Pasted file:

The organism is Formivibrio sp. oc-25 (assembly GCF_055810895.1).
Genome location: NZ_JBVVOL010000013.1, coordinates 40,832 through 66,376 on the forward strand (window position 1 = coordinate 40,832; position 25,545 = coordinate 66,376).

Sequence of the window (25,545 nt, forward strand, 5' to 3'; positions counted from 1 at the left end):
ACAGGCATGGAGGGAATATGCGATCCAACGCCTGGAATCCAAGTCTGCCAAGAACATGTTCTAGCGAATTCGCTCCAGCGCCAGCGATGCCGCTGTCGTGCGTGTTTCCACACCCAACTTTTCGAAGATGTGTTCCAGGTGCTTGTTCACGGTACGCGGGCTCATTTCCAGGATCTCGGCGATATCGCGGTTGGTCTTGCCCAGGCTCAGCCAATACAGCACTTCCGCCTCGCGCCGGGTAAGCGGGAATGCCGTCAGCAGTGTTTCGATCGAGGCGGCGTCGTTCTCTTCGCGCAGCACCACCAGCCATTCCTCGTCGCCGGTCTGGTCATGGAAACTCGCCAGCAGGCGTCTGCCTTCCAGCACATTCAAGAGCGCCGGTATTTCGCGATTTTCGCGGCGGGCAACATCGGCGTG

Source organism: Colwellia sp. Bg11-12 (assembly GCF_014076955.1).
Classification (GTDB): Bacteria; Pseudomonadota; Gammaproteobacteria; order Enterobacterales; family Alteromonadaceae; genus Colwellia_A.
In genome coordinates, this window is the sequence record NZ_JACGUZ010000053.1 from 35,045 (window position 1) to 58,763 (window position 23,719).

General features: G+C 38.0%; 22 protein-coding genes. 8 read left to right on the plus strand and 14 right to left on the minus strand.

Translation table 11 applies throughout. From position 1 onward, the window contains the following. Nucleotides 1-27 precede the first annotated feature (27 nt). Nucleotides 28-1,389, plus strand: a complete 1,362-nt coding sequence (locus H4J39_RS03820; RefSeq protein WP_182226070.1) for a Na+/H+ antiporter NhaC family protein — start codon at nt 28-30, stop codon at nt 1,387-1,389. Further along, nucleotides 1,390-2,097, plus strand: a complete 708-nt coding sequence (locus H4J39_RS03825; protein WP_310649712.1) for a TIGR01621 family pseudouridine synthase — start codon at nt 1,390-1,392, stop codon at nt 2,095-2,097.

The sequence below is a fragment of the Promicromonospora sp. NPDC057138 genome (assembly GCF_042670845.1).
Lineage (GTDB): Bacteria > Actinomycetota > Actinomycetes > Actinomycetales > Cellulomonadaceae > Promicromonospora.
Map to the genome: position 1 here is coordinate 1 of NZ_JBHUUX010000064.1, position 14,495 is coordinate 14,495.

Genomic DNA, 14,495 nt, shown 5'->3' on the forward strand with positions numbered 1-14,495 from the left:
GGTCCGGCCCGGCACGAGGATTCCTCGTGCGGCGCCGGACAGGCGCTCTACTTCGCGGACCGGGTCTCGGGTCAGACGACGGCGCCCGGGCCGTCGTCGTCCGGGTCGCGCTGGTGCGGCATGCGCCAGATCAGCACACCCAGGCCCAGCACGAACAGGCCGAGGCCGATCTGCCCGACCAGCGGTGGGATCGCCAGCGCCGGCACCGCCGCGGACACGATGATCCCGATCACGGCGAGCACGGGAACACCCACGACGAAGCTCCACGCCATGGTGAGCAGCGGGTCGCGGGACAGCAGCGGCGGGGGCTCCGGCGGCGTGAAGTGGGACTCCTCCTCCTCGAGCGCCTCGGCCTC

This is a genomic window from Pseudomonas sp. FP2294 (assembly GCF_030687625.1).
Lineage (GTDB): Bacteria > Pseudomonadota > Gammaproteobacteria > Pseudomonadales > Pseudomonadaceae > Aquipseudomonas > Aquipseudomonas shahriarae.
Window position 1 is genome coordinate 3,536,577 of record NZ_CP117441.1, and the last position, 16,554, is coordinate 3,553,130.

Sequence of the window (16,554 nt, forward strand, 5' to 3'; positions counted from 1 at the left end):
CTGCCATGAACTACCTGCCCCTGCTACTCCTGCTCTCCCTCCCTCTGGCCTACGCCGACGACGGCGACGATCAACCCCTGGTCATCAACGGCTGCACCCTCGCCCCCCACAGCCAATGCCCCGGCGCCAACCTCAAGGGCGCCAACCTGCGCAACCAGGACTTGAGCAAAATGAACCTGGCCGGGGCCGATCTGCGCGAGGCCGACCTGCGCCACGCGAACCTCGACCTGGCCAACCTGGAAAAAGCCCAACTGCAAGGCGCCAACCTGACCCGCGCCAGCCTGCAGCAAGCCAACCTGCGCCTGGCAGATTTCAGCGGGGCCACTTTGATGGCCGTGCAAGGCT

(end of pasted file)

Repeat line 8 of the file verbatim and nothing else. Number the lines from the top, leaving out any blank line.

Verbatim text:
General features: G+C 38.0%; 22 protein-coding genes. 8 read left to right on the plus strand and 14 right to left on the minus strand.